When Dylan was born, I found out about Dolly Parton’s Imagination Library, an awesome program available to all children in our area. The program is simple: every month from birth to age five, the child receives a book in the mail. The program is open to kids of all incomes, and the books are tailored to the age of the child. Dylan has been getting a board book every month since he was born and will continue to get one book every month until he is five.
What an amazing program!
Dolly Parton started the Imagination Library in 1996 here in East Tennessee to help children love reading and be excited about books and to make sure that absolutely every child had books at home. Starting in 2000, the program expanded and is now available in any area that partners with the program.
Dolly Parton’s Imagination Library has mailed 40,000,000 books to children in the US, Canada, and UK. There are currently 1600 local communities involved and 700,000 children receiving books every single month.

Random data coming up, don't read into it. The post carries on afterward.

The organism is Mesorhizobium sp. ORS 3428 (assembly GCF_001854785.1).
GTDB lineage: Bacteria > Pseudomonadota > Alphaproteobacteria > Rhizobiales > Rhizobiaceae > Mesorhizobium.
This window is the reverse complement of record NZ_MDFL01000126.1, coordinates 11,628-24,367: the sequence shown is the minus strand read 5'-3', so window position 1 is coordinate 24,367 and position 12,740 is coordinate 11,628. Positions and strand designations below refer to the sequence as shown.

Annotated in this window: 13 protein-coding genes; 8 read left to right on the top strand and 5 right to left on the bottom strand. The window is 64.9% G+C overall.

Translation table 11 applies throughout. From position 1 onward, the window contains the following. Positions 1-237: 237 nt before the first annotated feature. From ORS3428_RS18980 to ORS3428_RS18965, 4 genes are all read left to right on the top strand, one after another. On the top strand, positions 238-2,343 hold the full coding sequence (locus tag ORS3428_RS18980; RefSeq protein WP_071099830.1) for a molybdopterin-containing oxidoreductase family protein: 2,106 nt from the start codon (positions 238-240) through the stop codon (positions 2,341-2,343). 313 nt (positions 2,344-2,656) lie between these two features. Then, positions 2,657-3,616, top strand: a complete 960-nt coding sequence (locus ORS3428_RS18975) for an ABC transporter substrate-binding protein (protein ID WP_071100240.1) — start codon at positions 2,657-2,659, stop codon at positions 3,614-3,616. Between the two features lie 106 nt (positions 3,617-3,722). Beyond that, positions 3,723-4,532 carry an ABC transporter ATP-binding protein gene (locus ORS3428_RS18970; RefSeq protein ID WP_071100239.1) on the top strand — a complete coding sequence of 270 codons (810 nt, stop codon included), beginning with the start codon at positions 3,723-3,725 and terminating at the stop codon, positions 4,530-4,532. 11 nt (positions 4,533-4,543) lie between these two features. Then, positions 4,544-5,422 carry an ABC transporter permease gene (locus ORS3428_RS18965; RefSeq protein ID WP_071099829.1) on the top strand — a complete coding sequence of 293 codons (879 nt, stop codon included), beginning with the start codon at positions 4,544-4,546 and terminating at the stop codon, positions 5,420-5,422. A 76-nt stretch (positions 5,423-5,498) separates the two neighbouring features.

If this program doesn’t operate in your area, they are ready and willing to get you started bringing it to your own community.
I like to keep my eye out for easy ways to give back to communities and programs that I think are particularly worthy. I recently got an email from my local library asking me to donate $12 to our Imagination Library program. With the donation matching available, my $12 donation provides books for a child for 1 year. Such an easy way to give! It’s a worthwhile program, quality books, and open to all children.
If you like to make charitable donations, I would love for you to give to this program. You could find the program in your area and give there, or you could just give to mine here in East Tennessee. Either way, your money goes to provide books for a child.
|April 15, 2010||Posted by Issa under Homesteading|